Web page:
My wife and I took a day trip out to Palm Springs yesterday to visit the Andrew Wyeth exhibit at the Palm Springs Art Museum. It was an amazing show, filled with 30 of his watercolor and tempera pieces. I love watercolor and it's rare to find them in a museum setting. A few observations:
- Wyeth is the master of high contrast. I was riveted by his ability to create and control shapes of opposing values. There are snow scenes where the majority of the paper is left white, where the only values are houses and fences composed of black and dark grays. In concept it would seem jarring -- like a pimple on a model's forehead -- but they read perfectly and powerfully. Black roofs and roads cut across white exteriors and snow covered fields. A black coat hangs on a white wall. A white dog sits in the middle of a dark green field. This emphasized and calculated contrast results in strong images that never feel heavy-handed. They almost envelop one another.
- For good reason, we're often told in art school to omit pure black from our palette. It sits flat on the canvas and isn't interesting on its own. We're supposed to create black by mixing complementary colors (i.e. ultramarine blue and burnt sienna). However, it appears that Wyeth used black straight from the tube. A black created from a complementary mixture often reveals its mixture when thinned or white is added, but I didn't notice any other cools or warms from Wyeth's thinned blacks -- it just grayed down without any warm or cool notes. But he used straight black so marvelously. The blacks and resultant grays never appear dead or lifeless.
- In his mostly monochromatic gray watercolor pieces, he added a few random brushstrokes of pure blue. A snow scene would have the white of the paper and include a few other grayed objects (i.e. houses, fences, and trees). And then in two spots, there would be a random brushstroke of blue. The interesting part is that even if you weren't consciously aware of the blues, they had an impact to your perception of the piece. I held my thumb over the blue brushstroke and it changed the dynamic of the painting dramatically.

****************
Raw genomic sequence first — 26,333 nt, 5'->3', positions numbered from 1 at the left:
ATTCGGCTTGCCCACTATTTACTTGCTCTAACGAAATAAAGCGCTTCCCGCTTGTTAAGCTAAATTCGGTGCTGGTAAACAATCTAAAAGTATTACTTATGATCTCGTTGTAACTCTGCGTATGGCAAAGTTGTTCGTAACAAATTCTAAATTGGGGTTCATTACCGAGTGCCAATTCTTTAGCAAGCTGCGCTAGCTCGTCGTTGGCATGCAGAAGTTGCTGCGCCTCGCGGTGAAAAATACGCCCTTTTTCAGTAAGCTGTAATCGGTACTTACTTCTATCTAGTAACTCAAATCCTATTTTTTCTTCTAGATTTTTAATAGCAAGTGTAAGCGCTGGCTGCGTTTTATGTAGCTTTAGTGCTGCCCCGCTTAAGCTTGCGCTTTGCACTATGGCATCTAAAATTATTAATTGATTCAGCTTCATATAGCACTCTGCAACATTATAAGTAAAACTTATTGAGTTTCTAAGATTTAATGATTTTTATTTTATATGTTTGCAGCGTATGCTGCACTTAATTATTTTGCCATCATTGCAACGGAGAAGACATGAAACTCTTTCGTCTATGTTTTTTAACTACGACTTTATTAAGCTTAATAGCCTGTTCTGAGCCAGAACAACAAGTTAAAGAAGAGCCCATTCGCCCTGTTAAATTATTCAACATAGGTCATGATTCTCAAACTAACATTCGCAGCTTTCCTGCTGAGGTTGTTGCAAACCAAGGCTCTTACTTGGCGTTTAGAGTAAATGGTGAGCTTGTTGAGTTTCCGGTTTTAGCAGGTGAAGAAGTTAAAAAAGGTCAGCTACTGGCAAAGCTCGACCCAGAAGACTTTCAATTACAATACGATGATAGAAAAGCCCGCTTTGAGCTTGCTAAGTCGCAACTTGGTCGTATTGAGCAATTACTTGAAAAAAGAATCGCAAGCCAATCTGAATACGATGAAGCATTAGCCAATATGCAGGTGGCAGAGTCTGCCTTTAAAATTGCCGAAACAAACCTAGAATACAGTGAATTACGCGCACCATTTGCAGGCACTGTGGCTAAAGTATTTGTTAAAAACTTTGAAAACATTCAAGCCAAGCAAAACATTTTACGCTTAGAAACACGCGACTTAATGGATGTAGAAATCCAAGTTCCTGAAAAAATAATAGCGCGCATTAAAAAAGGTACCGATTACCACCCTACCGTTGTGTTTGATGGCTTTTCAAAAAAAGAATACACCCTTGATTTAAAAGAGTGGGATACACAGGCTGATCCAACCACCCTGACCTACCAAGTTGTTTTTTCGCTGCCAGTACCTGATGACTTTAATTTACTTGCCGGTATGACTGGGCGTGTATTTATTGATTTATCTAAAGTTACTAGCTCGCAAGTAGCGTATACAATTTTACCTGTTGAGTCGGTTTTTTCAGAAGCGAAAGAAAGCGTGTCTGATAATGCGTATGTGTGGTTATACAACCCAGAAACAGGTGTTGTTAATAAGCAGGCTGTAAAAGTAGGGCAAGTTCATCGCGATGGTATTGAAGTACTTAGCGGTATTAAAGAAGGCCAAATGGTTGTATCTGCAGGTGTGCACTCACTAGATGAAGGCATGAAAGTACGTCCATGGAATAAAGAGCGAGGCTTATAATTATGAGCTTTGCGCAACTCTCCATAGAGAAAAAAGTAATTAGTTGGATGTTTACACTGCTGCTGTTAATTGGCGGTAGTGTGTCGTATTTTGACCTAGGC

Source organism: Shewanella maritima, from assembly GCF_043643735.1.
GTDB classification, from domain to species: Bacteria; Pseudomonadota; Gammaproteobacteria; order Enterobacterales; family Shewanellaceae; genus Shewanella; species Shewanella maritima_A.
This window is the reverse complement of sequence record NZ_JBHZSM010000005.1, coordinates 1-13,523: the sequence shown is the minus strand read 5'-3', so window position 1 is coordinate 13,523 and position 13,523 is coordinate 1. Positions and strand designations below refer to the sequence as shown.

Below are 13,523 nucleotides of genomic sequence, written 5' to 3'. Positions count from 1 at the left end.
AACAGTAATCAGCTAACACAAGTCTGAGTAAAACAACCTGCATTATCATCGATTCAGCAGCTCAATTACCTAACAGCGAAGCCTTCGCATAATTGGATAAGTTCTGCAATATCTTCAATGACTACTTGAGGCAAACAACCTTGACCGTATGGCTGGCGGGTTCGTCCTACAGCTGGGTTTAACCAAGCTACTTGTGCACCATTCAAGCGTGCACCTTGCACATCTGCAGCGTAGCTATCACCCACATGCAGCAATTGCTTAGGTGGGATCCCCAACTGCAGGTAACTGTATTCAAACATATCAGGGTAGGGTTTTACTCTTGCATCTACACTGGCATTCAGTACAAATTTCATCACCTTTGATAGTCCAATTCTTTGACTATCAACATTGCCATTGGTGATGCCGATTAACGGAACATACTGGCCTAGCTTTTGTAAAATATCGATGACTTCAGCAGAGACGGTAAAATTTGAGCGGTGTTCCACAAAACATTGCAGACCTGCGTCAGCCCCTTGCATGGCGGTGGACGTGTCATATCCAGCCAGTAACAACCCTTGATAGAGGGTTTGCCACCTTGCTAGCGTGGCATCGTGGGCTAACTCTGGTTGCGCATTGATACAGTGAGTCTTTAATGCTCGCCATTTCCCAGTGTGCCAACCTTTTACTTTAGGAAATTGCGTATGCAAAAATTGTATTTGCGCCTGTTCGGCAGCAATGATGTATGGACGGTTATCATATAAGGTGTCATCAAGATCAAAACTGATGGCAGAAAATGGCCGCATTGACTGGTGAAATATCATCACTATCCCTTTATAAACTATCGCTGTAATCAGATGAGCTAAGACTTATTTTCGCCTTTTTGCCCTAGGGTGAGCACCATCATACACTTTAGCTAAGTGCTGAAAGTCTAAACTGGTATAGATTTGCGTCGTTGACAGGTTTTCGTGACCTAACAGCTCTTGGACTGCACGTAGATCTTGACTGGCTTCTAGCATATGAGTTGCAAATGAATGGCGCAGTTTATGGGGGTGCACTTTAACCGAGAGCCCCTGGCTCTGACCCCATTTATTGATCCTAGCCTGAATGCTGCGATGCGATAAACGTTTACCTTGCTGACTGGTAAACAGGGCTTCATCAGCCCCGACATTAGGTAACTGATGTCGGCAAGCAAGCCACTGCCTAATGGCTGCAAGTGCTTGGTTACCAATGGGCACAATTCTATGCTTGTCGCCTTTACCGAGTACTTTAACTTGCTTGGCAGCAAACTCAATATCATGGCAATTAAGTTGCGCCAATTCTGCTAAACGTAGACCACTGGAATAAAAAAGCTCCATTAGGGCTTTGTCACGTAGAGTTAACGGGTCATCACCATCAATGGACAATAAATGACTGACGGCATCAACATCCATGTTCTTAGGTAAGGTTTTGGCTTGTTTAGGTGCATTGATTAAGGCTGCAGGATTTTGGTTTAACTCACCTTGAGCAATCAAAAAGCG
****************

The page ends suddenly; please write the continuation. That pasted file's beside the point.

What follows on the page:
- His ability to create texture is incredible. While he's well known for his dry-brushing technique (ringing out the water from a brush, touching the tip in paint, and lightly scumbling it over the top of the painting), there were so many other textures he created in his watercolors. And I don't know how he did it. Perhaps he used a sponge to lift off some paint, but there were other textures he created via some mysterious technique. Those textures add so much to the quality of the piece. It makes objects feel real and alive. They're imbibed with personality.
- His level of observation, and ability to replicate those nuances in paint are astounding. There is a painting where a glossy table sits in front of a window. Three chairs sit around the table. A boat's sail appears in the window. He captured the resulting shadows and reflections so perfectly -- with everything casting shadows on everything else and recording the smallest subtlety -- it left me mesmerized. I think he included part of the ceiling just so he could display the reflected light coming off the glossy table. Show-off. I mean, who paints the ceiling?
- His palette consisted of neutral and grayed values, but several paintings included a singular object with color. And this object made all the difference. He used a desaturated orange pumpkin in two paintings. The pumpkin does not lauch off the page. It doesn't scream. It fits. But if you put your thumb over that pumpkin the painting loses some allure. I didn't even notice the orange pumpkin until my third pass by the painting. But I would have noticed had it been missing.
The Wyeth exhibit runs until January 22nd. I highly recommend a visit to check it out. A walk along El Paseo to check out the galleries is also a fun side trip.